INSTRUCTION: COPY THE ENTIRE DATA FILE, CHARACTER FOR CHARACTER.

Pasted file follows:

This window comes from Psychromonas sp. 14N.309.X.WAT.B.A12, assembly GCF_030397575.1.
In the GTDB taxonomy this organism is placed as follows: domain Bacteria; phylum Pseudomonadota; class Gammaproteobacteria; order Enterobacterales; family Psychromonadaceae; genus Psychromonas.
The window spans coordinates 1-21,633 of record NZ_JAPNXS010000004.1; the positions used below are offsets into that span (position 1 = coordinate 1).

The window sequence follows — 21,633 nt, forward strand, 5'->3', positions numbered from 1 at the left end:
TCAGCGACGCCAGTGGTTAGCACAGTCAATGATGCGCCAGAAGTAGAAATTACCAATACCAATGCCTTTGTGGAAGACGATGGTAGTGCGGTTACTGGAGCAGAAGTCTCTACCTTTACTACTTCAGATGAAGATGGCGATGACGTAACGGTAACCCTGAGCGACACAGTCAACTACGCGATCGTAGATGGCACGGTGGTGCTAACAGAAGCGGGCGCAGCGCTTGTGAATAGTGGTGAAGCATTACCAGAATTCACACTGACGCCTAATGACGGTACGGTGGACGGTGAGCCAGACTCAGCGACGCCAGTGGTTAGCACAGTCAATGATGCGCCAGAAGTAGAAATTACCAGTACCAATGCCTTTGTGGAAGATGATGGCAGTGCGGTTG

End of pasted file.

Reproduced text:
This window comes from Psychromonas sp. 14N.309.X.WAT.B.A12, assembly GCF_030397575.1.
In the GTDB taxonomy this organism is placed as follows: domain Bacteria; phylum Pseudomonadota; class Gammaproteobacteria; order Enterobacterales; family Psychromonadaceae; genus Psychromonas.
The window spans coordinates 1-21,633 of record NZ_JAPNXS010000004.1; the positions used below are offsets into that span (position 1 = coordinate 1).

The window sequence follows — 21,633 nt, forward strand, 5'->3', positions numbered from 1 at the left end:
TCAGCGACGCCAGTGGTTAGCACAGTCAATGATGCGCCAGAAGTAGAAATTACCAATACCAATGCCTTTGTGGAAGACGATGGTAGTGCGGTTACTGGAGCAGAAGTCTCTACCTTTACTACTTCAGATGAAGATGGCGATGACGTAACGGTAACCCTGAGCGACACAGTCAACTACGCGATCGTAGATGGCACGGTGGTGCTAACAGAAGCGGGCGCAGCGCTTGTGAATAGTGGTGAAGCATTACCAGAATTCACACTGACGCCTAATGACGGTACGGTGGACGGTGAGCCAGACTCAGCGACGCCAGTGGTTAGCACAGTCAATGATGCGCCAGAAGTAGAAATTACCAGTACCAATGCCTTTGTGGAAGATGATGGCAGTGCGGTTG